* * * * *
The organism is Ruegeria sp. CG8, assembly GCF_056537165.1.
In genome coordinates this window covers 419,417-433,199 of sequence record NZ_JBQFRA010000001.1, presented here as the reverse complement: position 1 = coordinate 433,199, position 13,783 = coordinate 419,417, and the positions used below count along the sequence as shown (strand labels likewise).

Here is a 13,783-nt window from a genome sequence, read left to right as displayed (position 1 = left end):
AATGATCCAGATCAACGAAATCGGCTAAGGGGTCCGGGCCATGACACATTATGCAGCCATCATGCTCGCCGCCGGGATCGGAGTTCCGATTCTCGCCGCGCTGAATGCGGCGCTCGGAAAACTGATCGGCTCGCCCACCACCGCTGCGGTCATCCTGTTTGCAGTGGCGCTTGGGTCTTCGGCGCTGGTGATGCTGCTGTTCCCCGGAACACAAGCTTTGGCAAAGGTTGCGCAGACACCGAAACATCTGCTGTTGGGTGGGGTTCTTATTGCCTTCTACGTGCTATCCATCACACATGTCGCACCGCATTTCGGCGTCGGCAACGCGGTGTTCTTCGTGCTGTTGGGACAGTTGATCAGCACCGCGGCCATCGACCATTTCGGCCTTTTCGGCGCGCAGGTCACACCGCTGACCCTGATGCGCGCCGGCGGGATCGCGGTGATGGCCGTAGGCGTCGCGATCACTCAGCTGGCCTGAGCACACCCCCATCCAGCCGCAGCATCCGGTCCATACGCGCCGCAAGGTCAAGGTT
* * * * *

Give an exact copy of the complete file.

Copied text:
The organism is Ruegeria sp. CG8, assembly GCF_056537165.1.
In genome coordinates this window covers 419,417-433,199 of sequence record NZ_JBQFRA010000001.1, presented here as the reverse complement: position 1 = coordinate 433,199, position 13,783 = coordinate 419,417, and the positions used below count along the sequence as shown (strand labels likewise).

Here is a 13,783-nt window from a genome sequence, read left to right as displayed (position 1 = left end):
AATGATCCAGATCAACGAAATCGGCTAAGGGGTCCGGGCCATGACACATTATGCAGCCATCATGCTCGCCGCCGGGATCGGAGTTCCGATTCTCGCCGCGCTGAATGCGGCGCTCGGAAAACTGATCGGCTCGCCCACCACCGCTGCGGTCATCCTGTTTGCAGTGGCGCTTGGGTCTTCGGCGCTGGTGATGCTGCTGTTCCCCGGAACACAAGCTTTGGCAAAGGTTGCGCAGACACCGAAACATCTGCTGTTGGGTGGGGTTCTTATTGCCTTCTACGTGCTATCCATCACACATGTCGCACCGCATTTCGGCGTCGGCAACGCGGTGTTCTTCGTGCTGTTGGGACAGTTGATCAGCACCGCGGCCATCGACCATTTCGGCCTTTTCGGCGCGCAGGTCACACCGCTGACCCTGATGCGCGCCGGCGGGATCGCGGTGATGGCCGTAGGCGTCGCGATCACTCAGCTGGCCTGAGCACACCCCCATCCAGCCGCAGCATCCGGTCCATACGCGCCGCAAGGTCAAGGTT